Tuesday 31 January 2023

Minimum pricing had a negligible impact on the booze industry

Public Health Scotland has produced the latest part of its minimum pricing evaluation.

To appreciate the full chutzpah of this tweet, you need to know that Colin Angus is a stalwart of the Sheffield University team responsible for the dire modelling that persuaded the Scottish government to go ahead with minimum pricing. (Not that they needed much persuading - they were committed to the policy before there was any evidence for it.)
It's a bit rich for Angus to have a pop at people for making inaccurate predictions about this policy. You only need to scroll to the bottom of the BBC article to be reminded of how bad his own track record is. 

I'm not sure which 'opponents' he's referring to. Perhaps the Scotch Whisky Association? Among economists, the only question was whether minimum pricing would make more profits for the drinks industry. Economic theory suggested that they wouldn't, but it was always a possibility since people are not fully rational and competition is not always perfect.

In the IEA monograph Flaws and Ceilings (2015), I predicted that minimum pricing would increase revenues but have little overall effect on profits.

Drinkers who prefer to purchase budget brands with low production costs will have to buy mid-range brands which have higher production costs. The impact on industry profits is negligible; it is consumers who are denied their first choice preference who lose out.

This seems to have been borne out by today's report which combines sales data with interviews with industry 'stakeholders' and finds that there have been some winners and losers, but no clear trend for the industry in either a negative or positive direction.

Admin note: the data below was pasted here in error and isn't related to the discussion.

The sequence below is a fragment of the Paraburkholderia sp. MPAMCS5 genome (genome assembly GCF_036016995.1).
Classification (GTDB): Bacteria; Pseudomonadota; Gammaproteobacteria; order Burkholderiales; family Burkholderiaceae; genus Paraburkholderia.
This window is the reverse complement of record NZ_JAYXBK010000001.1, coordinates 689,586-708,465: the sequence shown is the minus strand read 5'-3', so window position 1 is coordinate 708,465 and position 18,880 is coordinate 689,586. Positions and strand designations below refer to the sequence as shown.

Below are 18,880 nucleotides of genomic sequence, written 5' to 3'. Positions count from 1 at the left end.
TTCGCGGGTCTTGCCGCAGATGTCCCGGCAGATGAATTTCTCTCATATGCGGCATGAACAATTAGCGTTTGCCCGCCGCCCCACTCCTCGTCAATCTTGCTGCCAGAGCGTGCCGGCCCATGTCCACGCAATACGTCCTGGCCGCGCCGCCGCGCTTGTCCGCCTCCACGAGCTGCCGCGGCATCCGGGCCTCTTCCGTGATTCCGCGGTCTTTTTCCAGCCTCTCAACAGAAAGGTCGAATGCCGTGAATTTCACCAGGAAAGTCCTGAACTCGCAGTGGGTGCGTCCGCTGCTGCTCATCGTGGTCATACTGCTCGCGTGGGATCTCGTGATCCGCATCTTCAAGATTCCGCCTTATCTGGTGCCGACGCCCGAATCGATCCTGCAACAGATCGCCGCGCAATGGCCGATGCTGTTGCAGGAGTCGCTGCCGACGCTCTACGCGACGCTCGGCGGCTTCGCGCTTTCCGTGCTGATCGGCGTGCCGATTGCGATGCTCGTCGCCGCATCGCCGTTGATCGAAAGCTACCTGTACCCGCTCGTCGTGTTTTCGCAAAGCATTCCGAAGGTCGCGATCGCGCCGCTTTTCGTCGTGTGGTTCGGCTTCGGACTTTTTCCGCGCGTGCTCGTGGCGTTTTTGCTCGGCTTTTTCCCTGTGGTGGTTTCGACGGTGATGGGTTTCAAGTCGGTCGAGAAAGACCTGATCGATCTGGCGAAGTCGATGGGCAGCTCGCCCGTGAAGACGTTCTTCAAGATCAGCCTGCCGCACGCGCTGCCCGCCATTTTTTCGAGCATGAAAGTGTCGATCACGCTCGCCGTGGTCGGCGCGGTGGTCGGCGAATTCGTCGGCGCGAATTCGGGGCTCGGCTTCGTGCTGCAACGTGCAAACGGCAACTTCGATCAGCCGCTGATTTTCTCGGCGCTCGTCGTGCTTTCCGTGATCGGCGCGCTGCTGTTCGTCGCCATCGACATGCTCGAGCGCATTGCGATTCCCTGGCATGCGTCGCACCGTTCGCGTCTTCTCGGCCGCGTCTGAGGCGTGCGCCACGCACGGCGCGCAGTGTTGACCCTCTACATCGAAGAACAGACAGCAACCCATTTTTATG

Overall effects on retailer profits were felt to be small with increased margins compensating for decreased volumes, with the effects depending on the mix of alcoholic drinks sold pre-MUP.

This should not be surprising since the impact of overall sales volumes has been pretty marginal. A Public Health Scotland report published last November found that per-unit alcohol sales only fell by 1.1% in the first three years of minimum pricing. Scottish consumers are spending more money on drink and consuming nearly as much as they did before. Some heavier drinkers are consuming more.

I can't remember what the Sheffield mob predicted would happen to industry profits after minimum pricing. I don't think they modelled it, but if Colin Angus wants to take it as a win that the booze industry has done fine out of the policy, we should let him. He hasn't had many wins in his career as a soothsayer.

There's only a few months to go before minimum pricing has its fifth birthday and the sunset clause kicks in. After that, the Scottish government has twelve months to prove that it has worked. Objectively, it will be unable to do that because the evidence clearly indicates that it has been a flop, but this is politics so I'm sure they will find a way. I wouldn't be surprised if activist-academics pull a dodgy counterfactual out of their hat at the last minute and claim success, as has just happened with the sugar tax. In fact, I'd put money on it.

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